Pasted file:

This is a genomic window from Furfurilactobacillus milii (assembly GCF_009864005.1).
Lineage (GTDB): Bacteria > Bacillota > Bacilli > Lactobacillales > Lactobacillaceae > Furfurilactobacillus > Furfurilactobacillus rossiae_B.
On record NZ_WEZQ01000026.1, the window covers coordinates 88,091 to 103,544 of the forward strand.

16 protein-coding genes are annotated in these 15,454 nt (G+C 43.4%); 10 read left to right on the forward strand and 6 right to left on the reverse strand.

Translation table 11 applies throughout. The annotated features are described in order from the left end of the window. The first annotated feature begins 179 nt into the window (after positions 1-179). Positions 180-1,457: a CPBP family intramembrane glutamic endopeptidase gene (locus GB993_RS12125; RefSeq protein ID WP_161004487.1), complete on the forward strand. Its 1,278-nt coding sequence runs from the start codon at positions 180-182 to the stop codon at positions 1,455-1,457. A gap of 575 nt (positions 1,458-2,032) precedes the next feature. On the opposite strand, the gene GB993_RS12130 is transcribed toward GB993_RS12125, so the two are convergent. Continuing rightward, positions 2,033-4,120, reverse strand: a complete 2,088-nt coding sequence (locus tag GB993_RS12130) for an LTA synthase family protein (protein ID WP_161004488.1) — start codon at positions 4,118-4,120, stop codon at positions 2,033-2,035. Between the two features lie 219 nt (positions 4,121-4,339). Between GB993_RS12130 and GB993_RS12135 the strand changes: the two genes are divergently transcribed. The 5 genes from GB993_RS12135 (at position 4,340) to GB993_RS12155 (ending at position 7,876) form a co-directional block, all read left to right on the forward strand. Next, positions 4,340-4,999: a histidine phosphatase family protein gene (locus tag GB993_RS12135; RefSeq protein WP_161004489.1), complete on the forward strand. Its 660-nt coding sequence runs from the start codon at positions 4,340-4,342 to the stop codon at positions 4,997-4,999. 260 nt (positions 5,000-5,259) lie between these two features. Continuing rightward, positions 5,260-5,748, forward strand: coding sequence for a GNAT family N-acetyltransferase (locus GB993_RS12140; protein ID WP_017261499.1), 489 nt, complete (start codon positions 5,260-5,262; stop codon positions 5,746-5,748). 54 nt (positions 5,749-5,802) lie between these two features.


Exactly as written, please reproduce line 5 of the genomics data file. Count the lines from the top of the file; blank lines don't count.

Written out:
Translation table 11 applies throughout. The annotated features are described in order from the left end of the window. The first annotated feature begins 179 nt into the window (after positions 1-179). Positions 180-1,457: a CPBP family intramembrane glutamic endopeptidase gene (locus GB993_RS12125; RefSeq protein ID WP_161004487.1), complete on the forward strand. Its 1,278-nt coding sequence runs from the start codon at positions 180-182 to the stop codon at positions 1,455-1,457. A gap of 575 nt (positions 1,458-2,032) precedes the next feature. On the opposite strand, the gene GB993_RS12130 is transcribed toward GB993_RS12125, so the two are convergent. Continuing rightward, positions 2,033-4,120, reverse strand: a complete 2,088-nt coding sequence (locus tag GB993_RS12130) for an LTA synthase family protein (protein ID WP_161004488.1) — start codon at positions 4,118-4,120, stop codon at positions 2,033-2,035. Between the two features lie 219 nt (positions 4,121-4,339). Between GB993_RS12130 and GB993_RS12135 the strand changes: the two genes are divergently transcribed. The 5 genes from GB993_RS12135 (at position 4,340) to GB993_RS12155 (ending at position 7,876) form a co-directional block, all read left to right on the forward strand. Next, positions 4,340-4,999: a histidine phosphatase family protein gene (locus tag GB993_RS12135; RefSeq protein WP_161004489.1), complete on the forward strand. Its 660-nt coding sequence runs from the start codon at positions 4,340-4,342 to the stop codon at positions 4,997-4,999. 260 nt (positions 5,000-5,259) lie between these two features. Continuing rightward, positions 5,260-5,748, forward strand: coding sequence for a GNAT family N-acetyltransferase (locus GB993_RS12140; protein ID WP_017261499.1), 489 nt, complete (start codon positions 5,260-5,262; stop codon positions 5,746-5,748). 54 nt (positions 5,749-5,802) lie between these two features.